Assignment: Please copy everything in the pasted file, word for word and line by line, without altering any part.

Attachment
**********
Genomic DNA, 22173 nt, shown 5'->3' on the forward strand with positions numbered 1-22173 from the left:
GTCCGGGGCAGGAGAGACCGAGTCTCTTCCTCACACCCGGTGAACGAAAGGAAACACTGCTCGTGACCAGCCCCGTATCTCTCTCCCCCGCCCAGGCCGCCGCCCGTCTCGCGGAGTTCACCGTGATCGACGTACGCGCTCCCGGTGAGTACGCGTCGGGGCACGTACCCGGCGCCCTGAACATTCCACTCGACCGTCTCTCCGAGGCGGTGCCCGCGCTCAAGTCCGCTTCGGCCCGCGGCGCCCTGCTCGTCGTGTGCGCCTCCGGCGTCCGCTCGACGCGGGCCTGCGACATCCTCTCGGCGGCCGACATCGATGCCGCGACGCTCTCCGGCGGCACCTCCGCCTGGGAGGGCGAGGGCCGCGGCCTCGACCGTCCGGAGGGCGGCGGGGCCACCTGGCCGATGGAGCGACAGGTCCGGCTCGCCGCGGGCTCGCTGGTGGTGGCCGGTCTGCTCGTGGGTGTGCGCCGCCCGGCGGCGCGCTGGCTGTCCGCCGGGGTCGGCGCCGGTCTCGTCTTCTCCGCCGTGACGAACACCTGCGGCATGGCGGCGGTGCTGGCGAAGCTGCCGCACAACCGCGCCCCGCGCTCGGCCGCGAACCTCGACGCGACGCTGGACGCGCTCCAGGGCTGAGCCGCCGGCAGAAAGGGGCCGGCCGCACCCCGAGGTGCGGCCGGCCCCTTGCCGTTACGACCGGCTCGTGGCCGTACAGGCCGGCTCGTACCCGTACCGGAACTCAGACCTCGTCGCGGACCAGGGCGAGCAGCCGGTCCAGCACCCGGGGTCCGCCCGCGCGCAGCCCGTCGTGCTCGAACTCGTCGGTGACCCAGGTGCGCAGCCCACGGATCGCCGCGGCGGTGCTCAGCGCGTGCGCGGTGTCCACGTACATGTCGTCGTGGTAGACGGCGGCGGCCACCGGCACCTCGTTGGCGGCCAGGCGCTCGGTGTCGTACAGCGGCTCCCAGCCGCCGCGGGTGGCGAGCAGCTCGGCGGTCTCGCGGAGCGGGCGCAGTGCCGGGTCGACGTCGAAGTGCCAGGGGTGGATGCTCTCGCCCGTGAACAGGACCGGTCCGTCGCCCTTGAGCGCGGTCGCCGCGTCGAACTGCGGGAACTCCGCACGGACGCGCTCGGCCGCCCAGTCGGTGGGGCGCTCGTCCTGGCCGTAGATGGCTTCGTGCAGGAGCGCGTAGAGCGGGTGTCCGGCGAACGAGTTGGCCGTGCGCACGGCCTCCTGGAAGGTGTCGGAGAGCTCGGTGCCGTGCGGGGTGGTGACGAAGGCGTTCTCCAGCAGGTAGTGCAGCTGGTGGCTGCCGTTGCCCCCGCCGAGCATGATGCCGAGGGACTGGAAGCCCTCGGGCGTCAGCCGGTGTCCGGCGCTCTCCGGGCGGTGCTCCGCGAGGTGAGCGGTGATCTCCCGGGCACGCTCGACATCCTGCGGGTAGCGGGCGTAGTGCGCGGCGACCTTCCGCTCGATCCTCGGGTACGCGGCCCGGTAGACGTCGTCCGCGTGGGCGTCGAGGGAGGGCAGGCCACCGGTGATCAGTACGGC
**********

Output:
Genomic DNA, 22173 nt, shown 5'->3' on the forward strand with positions numbered 1-22173 from the left:
GTCCGGGGCAGGAGAGACCGAGTCTCTTCCTCACACCCGGTGAACGAAAGGAAACACTGCTCGTGACCAGCCCCGTATCTCTCTCCCCCGCCCAGGCCGCCGCCCGTCTCGCGGAGTTCACCGTGATCGACGTACGCGCTCCCGGTGAGTACGCGTCGGGGCACGTACCCGGCGCCCTGAACATTCCACTCGACCGTCTCTCCGAGGCGGTGCCCGCGCTCAAGTCCGCTTCGGCCCGCGGCGCCCTGCTCGTCGTGTGCGCCTCCGGCGTCCGCTCGACGCGGGCCTGCGACATCCTCTCGGCGGCCGACATCGATGCCGCGACGCTCTCCGGCGGCACCTCCGCCTGGGAGGGCGAGGGCCGCGGCCTCGACCGTCCGGAGGGCGGCGGGGCCACCTGGCCGATGGAGCGACAGGTCCGGCTCGCCGCGGGCTCGCTGGTGGTGGCCGGTCTGCTCGTGGGTGTGCGCCGCCCGGCGGCGCGCTGGCTGTCCGCCGGGGTCGGCGCCGGTCTCGTCTTCTCCGCCGTGACGAACACCTGCGGCATGGCGGCGGTGCTGGCGAAGCTGCCGCACAACCGCGCCCCGCGCTCGGCCGCGAACCTCGACGCGACGCTGGACGCGCTCCAGGGCTGAGCCGCCGGCAGAAAGGGGCCGGCCGCACCCCGAGGTGCGGCCGGCCCCTTGCCGTTACGACCGGCTCGTGGCCGTACAGGCCGGCTCGTACCCGTACCGGAACTCAGACCTCGTCGCGGACCAGGGCGAGCAGCCGGTCCAGCACCCGGGGTCCGCCCGCGCGCAGCCCGTCGTGCTCGAACTCGTCGGTGACCCAGGTGCGCAGCCCACGGATCGCCGCGGCGGTGCTCAGCGCGTGCGCGGTGTCCACGTACATGTCGTCGTGGTAGACGGCGGCGGCCACCGGCACCTCGTTGGCGGCCAGGCGCTCGGTGTCGTACAGCGGCTCCCAGCCGCCGCGGGTGGCGAGCAGCTCGGCGGTCTCGCGGAGCGGGCGCAGTGCCGGGTCGACGTCGAAGTGCCAGGGGTGGATGCTCTCGCCCGTGAACAGGACCGGTCCGTCGCCCTTGAGCGCGGTCGCCGCGTCGAACTGCGGGAACTCCGCACGGACGCGCTCGGCCGCCCAGTCGGTGGGGCGCTCGTCCTGGCCGTAGATGGCTTCGTGCAGGAGCGCGTAGAGCGGGTGTCCGGCGAACGAGTTGGCCGTGCGCACGGCCTCCTGGAAGGTGTCGGAGAGCTCGGTGCCGTGCGGGGTGGTGACGAAGGCGTTCTCCAGCAGGTAGTGCAGCTGGTGGCTGCCGTTGCCCCCGCCGAGCATGATGCCGAGGGACTGGAAGCCCTCGGGCGTCAGCCGGTGTCCGGCGCTCTCCGGGCGGTGCTCCGCGAGGTGAGCGGTGATCTCCCGGGCACGCTCGACATCCTGCGGGTAGCGGGCGTAGTGCGCGGCGACCTTCCGCTCGATCCTCGGGTACGCGGCCCGGTAGACGTCGTCCGCGTGGGCGTCGAGGGAGGGCAGGCCACCGGTGATCAGTACGGC